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What is Interstitial Cystitis?

Interstitial cystitis (IC) is a chronic, clinical syndrome characterized by the urgent and frequent need to urinate in combination with the sensation of pelvic pain in the absence of any identifiable infection or other cause. Many women also have painful intercourse, or pain immediately following sexual intercourse. Women can be affected by this condition at any age, but the average age of onset is 40. Twenty-five percent of patients with IC, however, are under the age of 30.

Estimates have been that it may affect up to 700,000 Americans, 90% of whom are women. However, many more women may be affected than previously identified.  A recent study in the Women's Health Care: A Practical Journal for Nurse Practitioners (July 2005) surveyed over 1,600 women nurse practitioners to identify the prevalence of IC in this group. Their results were based upon the self-reported scores of the PUF questionnaire, a validated questionnaire for IC which assesses pelvic pain and urinary urgency/frequency. According to this study, 6% of the respondents were likely to have IC and up to 23% of the nurse practitioners themselves were "possible" IC patients. 

The cause is IC unknown and it is difficult to identify. This contributes to significant psychological, social and hygienic problems for patients with IC. The good news is that there is are ways to diagnose, manage and treat IC. While there is no cure for IC, the majority of patients who are properly diagnosed and treated may obtain relief.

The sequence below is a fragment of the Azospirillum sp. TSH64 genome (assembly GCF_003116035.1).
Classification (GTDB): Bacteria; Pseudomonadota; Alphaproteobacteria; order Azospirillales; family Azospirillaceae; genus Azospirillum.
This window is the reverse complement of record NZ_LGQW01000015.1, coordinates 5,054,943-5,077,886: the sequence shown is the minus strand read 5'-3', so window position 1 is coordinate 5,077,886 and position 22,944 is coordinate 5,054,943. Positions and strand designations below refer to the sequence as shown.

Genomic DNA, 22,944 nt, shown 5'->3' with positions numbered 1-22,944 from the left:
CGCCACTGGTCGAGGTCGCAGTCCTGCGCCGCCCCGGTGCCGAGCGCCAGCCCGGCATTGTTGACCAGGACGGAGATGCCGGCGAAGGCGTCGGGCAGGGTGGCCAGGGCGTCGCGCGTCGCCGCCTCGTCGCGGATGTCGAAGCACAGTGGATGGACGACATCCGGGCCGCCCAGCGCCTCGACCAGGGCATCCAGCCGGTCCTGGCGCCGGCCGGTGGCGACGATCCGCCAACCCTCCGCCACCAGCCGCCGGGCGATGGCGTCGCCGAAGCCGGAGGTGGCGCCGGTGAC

Proper diagnosis is the challenge. IC is frequently misdiagnosed as an acute urinary tract infection (cystitis), a disorder that can be successfully treated with antibiotics. While many patients describe IC as "the worst bladder infection of my life" or as "the bladder infection that wouldn't go away", IC characteristically does not respond to antibiotics. While IC is the most common cause of chronic pelvic pain, it is frequently confused with other causes of chronic pelvic pain, including endometriosis and irritable bowel syndrome. Of course, the diagnosis is further complicated by the fact that many patients may have IC in addition to one of these other conditions.

Several treatment options that may help relieve symptoms of IC include:

  • The IC Diet: Keep diet low in acidic foods, and avoid caffeine (coffee, tea, carbonated colas) and alcohol.
  • Prelief®, a dietary supplement, may help to reduce the symptoms of IC by reducing the acids in foods and beverages.
  • Stress reduction techniques, such as biofeedback and pelvic floor relaxation exercises
  • Bladder retraining, once pain is under control
  • Bladder hydrodistention
  • Elmiron® (pentosan polysulfate sodium):  the only FDA approved oral medication specifically to treat IC
  • Other oral medications such as tricyclic antidepressants, antispasmodics, anti-inflammatories and antihistamines
  • Opioid analgesics - for severe IC pain
  • DMSO (dimethyl sulfoxide) - medication instilled into the bladder

Created: 8/8/2005  -  Donnica Moore, M.D.

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